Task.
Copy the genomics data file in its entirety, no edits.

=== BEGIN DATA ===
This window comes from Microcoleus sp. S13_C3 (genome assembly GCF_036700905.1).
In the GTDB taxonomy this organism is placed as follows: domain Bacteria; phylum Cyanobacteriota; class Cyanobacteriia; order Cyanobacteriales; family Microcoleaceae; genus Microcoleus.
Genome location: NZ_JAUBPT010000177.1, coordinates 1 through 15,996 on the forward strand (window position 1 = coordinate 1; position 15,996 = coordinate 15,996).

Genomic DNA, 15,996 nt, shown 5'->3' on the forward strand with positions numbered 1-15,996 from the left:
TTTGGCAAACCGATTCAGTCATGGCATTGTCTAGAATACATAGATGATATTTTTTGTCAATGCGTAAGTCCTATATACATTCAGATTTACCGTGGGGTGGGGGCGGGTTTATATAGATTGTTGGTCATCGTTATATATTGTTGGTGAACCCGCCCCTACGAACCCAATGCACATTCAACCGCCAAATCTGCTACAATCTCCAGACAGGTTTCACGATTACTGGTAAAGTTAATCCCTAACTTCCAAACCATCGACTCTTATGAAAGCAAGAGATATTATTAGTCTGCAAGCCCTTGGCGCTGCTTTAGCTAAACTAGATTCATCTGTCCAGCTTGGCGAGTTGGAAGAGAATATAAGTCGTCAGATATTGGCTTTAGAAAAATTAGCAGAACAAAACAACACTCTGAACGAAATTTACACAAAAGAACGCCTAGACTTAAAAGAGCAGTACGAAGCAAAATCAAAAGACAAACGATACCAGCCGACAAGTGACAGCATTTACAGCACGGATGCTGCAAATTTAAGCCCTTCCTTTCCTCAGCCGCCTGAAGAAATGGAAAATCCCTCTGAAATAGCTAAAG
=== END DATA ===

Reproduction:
This window comes from Microcoleus sp. S13_C3 (genome assembly GCF_036700905.1).
In the GTDB taxonomy this organism is placed as follows: domain Bacteria; phylum Cyanobacteriota; class Cyanobacteriia; order Cyanobacteriales; family Microcoleaceae; genus Microcoleus.
Genome location: NZ_JAUBPT010000177.1, coordinates 1 through 15,996 on the forward strand (window position 1 = coordinate 1; position 15,996 = coordinate 15,996).

Genomic DNA, 15,996 nt, shown 5'->3' on the forward strand with positions numbered 1-15,996 from the left:
TTTGGCAAACCGATTCAGTCATGGCATTGTCTAGAATACATAGATGATATTTTTTGTCAATGCGTAAGTCCTATATACATTCAGATTTACCGTGGGGTGGGGGCGGGTTTATATAGATTGTTGGTCATCGTTATATATTGTTGGTGAACCCGCCCCTACGAACCCAATGCACATTCAACCGCCAAATCTGCTACAATCTCCAGACAGGTTTCACGATTACTGGTAAAGTTAATCCCTAACTTCCAAACCATCGACTCTTATGAAAGCAAGAGATATTATTAGTCTGCAAGCCCTTGGCGCTGCTTTAGCTAAACTAGATTCATCTGTCCAGCTTGGCGAGTTGGAAGAGAATATAAGTCGTCAGATATTGGCTTTAGAAAAATTAGCAGAACAAAACAACACTCTGAACGAAATTTACACAAAAGAACGCCTAGACTTAAAAGAGCAGTACGAAGCAAAATCAAAAGACAAACGATACCAGCCGACAAGTGACAGCATTTACAGCACGGATGCTGCAAATTTAAGCCCTTCCTTTCCTCAGCCGCCTGAAGAAATGGAAAATCCCTCTGAAATAGCTAAAG